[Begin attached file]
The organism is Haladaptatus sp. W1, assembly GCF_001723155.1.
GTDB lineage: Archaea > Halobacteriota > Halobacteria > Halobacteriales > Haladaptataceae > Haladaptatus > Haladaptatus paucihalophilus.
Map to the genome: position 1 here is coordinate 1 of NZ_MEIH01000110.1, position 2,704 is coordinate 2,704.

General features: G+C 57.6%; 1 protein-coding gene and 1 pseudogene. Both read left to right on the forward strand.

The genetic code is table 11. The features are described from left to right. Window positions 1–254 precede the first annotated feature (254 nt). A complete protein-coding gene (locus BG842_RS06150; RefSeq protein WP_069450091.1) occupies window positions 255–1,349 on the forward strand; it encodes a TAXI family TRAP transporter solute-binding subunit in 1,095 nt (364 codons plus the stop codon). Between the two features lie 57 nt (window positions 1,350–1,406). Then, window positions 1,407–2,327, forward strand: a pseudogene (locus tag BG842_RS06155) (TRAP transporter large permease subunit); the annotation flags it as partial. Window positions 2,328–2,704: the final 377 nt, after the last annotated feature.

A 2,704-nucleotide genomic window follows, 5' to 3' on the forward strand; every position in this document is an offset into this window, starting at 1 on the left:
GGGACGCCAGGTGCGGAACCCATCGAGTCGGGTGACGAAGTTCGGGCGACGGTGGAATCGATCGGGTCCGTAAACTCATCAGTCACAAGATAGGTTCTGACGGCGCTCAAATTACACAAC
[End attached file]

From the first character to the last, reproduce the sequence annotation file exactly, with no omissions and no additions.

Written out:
The organism is Haladaptatus sp. W1, assembly GCF_001723155.1.
GTDB lineage: Archaea > Halobacteriota > Halobacteria > Halobacteriales > Haladaptataceae > Haladaptatus > Haladaptatus paucihalophilus.
Map to the genome: position 1 here is coordinate 1 of NZ_MEIH01000110.1, position 2,704 is coordinate 2,704.

General features: G+C 57.6%; 1 protein-coding gene and 1 pseudogene. Both read left to right on the forward strand.

The genetic code is table 11. The features are described from left to right. Window positions 1–254 precede the first annotated feature (254 nt). A complete protein-coding gene (locus BG842_RS06150; RefSeq protein WP_069450091.1) occupies window positions 255–1,349 on the forward strand; it encodes a TAXI family TRAP transporter solute-binding subunit in 1,095 nt (364 codons plus the stop codon). Between the two features lie 57 nt (window positions 1,350–1,406). Then, window positions 1,407–2,327, forward strand: a pseudogene (locus tag BG842_RS06155) (TRAP transporter large permease subunit); the annotation flags it as partial. Window positions 2,328–2,704: the final 377 nt, after the last annotated feature.

A 2,704-nucleotide genomic window follows, 5' to 3' on the forward strand; every position in this document is an offset into this window, starting at 1 on the left:
GGGACGCCAGGTGCGGAACCCATCGAGTCGGGTGACGAAGTTCGGGCGACGGTGGAATCGATCGGGTCCGTAAACTCATCAGTCACAAGATAGGTTCTGACGGCGCTCAAATTACACAAC